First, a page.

The forelimb representation in motor cortex (M1) is an important model system in contemporary neuroscience. Efforts to understand the organization of the M1 forelimb representation in monkeys have focused on inputs and outputs. In contrast, intrinsic M1 connections remain mostly unexplored, which is surprising given that intra-areal connections universally outnumber extrinsic connections. To address this knowledge gap, we first mapped the M1 forelimb representation with intracortical microstimulation (ICMS) in male squirrel monkeys. Next, we determined the connectivity of individual M1 sites with ICMS + intrinsic signal optical imaging (ISOI). Every stimulation site activated a distinctive pattern of patches (∼0.25 to 1.0 mm radius) that we quantified in relation to the motor map. Arm sites activated patches that were mostly in arm zones. Hand sites followed the same principle, but to a lesser extent. The results collectively indicate that preferential connectivity between functionally matched patches is a prominent organizational principle in M1. Connectivity patterns for a given site were conserved across a range of current amplitudes, train durations, pulse frequencies, and microelectrode depths. In addition, we found close correspondence in somatosensory cortex between connectivity that we revealed with ICMS+ISOI and connections known from tracers. ICMS+ISOI is therefore an effective tool for mapping cortical connectivity and is particularly advantageous for sampling large numbers of sites. This feature was instrumental in revealing the spatial specificity of intrinsic M1 connections, which appear to be woven into the somatotopic organization of the forelimb representation. Such a framework invokes the modular organization well-established for sensory cortical areas.SIGNIFICANCE STATEMENT Intrinsic connections are fundamental to the operations of any cortical area. Surprisingly little is known about the organization of intrinsic connections in motor cortex (M1). We addressed this knowledge gap using intracortical microstimulation (ICMS) concurrently with intrinsic signal optical imaging (ISOI). Quantifying the activation patterns from dozens of M1 sites allowed us to uncover a fundamental principle of M1 organization: M1 patches are preferentially connected with functionally matched patches. Relationship between intrinsic connections and neurophysiological map is well-established for sensory cortical areas, but our study is the first to extend this framework to M1. Microstimulation+imaging opened a unique possibility for investigating the connectivity of dozens of tightly spaced M1 sites, which was the linchpin for uncovering organizational principles.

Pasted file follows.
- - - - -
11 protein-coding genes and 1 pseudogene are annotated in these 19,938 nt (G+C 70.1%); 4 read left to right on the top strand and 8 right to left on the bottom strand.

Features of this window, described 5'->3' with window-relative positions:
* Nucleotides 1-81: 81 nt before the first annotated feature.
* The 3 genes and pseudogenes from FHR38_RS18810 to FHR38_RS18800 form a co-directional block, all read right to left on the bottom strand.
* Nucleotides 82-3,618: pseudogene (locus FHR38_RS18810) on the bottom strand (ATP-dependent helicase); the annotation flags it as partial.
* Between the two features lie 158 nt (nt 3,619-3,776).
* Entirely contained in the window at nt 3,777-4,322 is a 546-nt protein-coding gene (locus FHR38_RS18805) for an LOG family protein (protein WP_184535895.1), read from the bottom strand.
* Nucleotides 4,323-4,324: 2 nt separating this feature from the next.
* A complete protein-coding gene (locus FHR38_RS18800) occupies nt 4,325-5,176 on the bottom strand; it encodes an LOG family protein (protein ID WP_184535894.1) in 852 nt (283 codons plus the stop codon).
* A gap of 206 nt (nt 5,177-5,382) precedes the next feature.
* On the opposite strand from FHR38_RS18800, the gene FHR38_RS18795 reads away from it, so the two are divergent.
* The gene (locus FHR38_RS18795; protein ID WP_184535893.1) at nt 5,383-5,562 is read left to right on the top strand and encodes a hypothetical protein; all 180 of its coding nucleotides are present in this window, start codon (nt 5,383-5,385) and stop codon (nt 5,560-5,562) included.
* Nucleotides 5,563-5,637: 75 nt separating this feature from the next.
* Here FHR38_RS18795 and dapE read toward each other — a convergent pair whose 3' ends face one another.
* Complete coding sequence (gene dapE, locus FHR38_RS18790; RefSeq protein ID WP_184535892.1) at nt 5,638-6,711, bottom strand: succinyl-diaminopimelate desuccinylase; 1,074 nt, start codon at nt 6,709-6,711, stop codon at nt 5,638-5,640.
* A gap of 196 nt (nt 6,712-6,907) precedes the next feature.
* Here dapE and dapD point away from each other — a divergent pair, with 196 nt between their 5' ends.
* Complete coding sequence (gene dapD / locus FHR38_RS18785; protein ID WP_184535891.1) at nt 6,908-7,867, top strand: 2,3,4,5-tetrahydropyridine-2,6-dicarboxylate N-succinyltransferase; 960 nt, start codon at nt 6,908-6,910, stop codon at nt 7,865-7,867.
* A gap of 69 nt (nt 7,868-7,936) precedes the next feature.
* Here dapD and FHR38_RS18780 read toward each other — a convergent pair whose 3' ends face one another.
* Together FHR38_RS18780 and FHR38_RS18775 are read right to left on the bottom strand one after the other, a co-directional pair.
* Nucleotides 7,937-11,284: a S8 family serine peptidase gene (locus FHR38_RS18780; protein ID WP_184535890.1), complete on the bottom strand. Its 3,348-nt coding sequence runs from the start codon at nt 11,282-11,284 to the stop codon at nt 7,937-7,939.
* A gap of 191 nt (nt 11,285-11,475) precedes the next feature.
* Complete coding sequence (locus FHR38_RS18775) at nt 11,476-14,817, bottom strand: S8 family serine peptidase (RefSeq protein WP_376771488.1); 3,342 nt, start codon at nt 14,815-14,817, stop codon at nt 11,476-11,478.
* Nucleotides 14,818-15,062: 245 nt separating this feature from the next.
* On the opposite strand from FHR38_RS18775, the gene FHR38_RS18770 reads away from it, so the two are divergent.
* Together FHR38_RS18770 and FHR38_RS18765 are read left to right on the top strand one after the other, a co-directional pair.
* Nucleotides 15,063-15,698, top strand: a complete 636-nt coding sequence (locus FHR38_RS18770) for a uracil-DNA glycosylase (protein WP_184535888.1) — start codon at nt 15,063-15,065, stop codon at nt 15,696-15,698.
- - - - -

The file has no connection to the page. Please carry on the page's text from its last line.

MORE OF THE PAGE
Keywords: effective connectivity; intrinsic signal optical imaging; microstimulation; motor cortex; motor map; somatosensory cortex.
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